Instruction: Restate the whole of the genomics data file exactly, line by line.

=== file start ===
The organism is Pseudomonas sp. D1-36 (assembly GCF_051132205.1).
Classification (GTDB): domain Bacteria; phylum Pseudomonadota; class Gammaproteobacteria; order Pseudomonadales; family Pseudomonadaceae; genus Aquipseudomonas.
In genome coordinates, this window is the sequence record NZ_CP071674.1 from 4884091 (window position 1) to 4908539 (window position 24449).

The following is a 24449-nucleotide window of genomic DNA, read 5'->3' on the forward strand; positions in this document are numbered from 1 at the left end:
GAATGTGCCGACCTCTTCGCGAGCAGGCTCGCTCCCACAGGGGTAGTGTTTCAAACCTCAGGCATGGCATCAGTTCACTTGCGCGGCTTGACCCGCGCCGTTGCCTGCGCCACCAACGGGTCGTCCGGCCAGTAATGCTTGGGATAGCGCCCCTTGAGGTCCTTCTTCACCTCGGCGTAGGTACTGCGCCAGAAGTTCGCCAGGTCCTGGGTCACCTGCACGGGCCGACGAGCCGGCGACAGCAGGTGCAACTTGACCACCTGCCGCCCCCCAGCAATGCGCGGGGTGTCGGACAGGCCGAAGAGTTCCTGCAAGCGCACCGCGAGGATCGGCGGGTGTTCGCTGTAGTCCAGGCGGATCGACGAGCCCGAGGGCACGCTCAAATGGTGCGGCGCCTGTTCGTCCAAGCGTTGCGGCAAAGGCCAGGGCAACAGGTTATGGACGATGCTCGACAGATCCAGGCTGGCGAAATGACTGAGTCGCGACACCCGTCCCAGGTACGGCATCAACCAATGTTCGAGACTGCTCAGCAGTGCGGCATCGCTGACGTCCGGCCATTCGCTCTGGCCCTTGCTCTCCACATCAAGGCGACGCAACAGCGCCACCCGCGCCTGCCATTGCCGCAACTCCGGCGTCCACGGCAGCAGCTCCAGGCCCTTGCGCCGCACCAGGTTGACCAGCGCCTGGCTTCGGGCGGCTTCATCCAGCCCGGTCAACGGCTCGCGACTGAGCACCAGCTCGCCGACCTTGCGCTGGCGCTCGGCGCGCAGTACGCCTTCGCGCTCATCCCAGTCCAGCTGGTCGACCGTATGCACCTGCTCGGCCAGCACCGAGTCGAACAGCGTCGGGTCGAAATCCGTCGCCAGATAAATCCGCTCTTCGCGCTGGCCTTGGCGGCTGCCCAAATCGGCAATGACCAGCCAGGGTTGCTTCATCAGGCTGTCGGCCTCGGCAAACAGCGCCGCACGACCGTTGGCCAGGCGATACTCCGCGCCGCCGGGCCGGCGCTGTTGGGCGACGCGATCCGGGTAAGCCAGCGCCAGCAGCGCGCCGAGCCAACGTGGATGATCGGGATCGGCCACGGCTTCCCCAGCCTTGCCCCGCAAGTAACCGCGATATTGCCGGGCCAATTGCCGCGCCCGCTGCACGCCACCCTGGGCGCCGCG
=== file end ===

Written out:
The organism is Pseudomonas sp. D1-36 (assembly GCF_051132205.1).
Classification (GTDB): domain Bacteria; phylum Pseudomonadota; class Gammaproteobacteria; order Pseudomonadales; family Pseudomonadaceae; genus Aquipseudomonas.
In genome coordinates, this window is the sequence record NZ_CP071674.1 from 4884091 (window position 1) to 4908539 (window position 24449).

The following is a 24449-nucleotide window of genomic DNA, read 5'->3' on the forward strand; positions in this document are numbered from 1 at the left end:
GAATGTGCCGACCTCTTCGCGAGCAGGCTCGCTCCCACAGGGGTAGTGTTTCAAACCTCAGGCATGGCATCAGTTCACTTGCGCGGCTTGACCCGCGCCGTTGCCTGCGCCACCAACGGGTCGTCCGGCCAGTAATGCTTGGGATAGCGCCCCTTGAGGTCCTTCTTCACCTCGGCGTAGGTACTGCGCCAGAAGTTCGCCAGGTCCTGGGTCACCTGCACGGGCCGACGAGCCGGCGACAGCAGGTGCAACTTGACCACCTGCCGCCCCCCAGCAATGCGCGGGGTGTCGGACAGGCCGAAGAGTTCCTGCAAGCGCACCGCGAGGATCGGCGGGTGTTCGCTGTAGTCCAGGCGGATCGACGAGCCCGAGGGCACGCTCAAATGGTGCGGCGCCTGTTCGTCCAAGCGTTGCGGCAAAGGCCAGGGCAACAGGTTATGGACGATGCTCGACAGATCCAGGCTGGCGAAATGACTGAGTCGCGACACCCGTCCCAGGTACGGCATCAACCAATGTTCGAGACTGCTCAGCAGTGCGGCATCGCTGACGTCCGGCCATTCGCTCTGGCCCTTGCTCTCCACATCAAGGCGACGCAACAGCGCCACCCGCGCCTGCCATTGCCGCAACTCCGGCGTCCACGGCAGCAGCTCCAGGCCCTTGCGCCGCACCAGGTTGACCAGCGCCTGGCTTCGGGCGGCTTCATCCAGCCCGGTCAACGGCTCGCGACTGAGCACCAGCTCGCCGACCTTGCGCTGGCGCTCGGCGCGCAGTACGCCTTCGCGCTCATCCCAGTCCAGCTGGTCGACCGTATGCACCTGCTCGGCCAGCACCGAGTCGAACAGCGTCGGGTCGAAATCCGTCGCCAGATAAATCCGCTCTTCGCGCTGGCCTTGGCGGCTGCCCAAATCGGCAATGACCAGCCAGGGTTGCTTCATCAGGCTGTCGGCCTCGGCAAACAGCGCCGCACGACCGTTGGCCAGGCGATACTCCGCGCCGCCGGGCCGGCGCTGTTGGGCGACGCGATCCGGGTAAGCCAGCGCCAGCAGCGCGCCGAGCCAACGTGGATGATCGGGATCGGCCACGGCTTCCCCAGCCTTGCCCCGCAAGTAACCGCGATATTGCCGGGCCAATTGCCGCGCCCGCTGCACGCCACCCTGGGCGCCGCG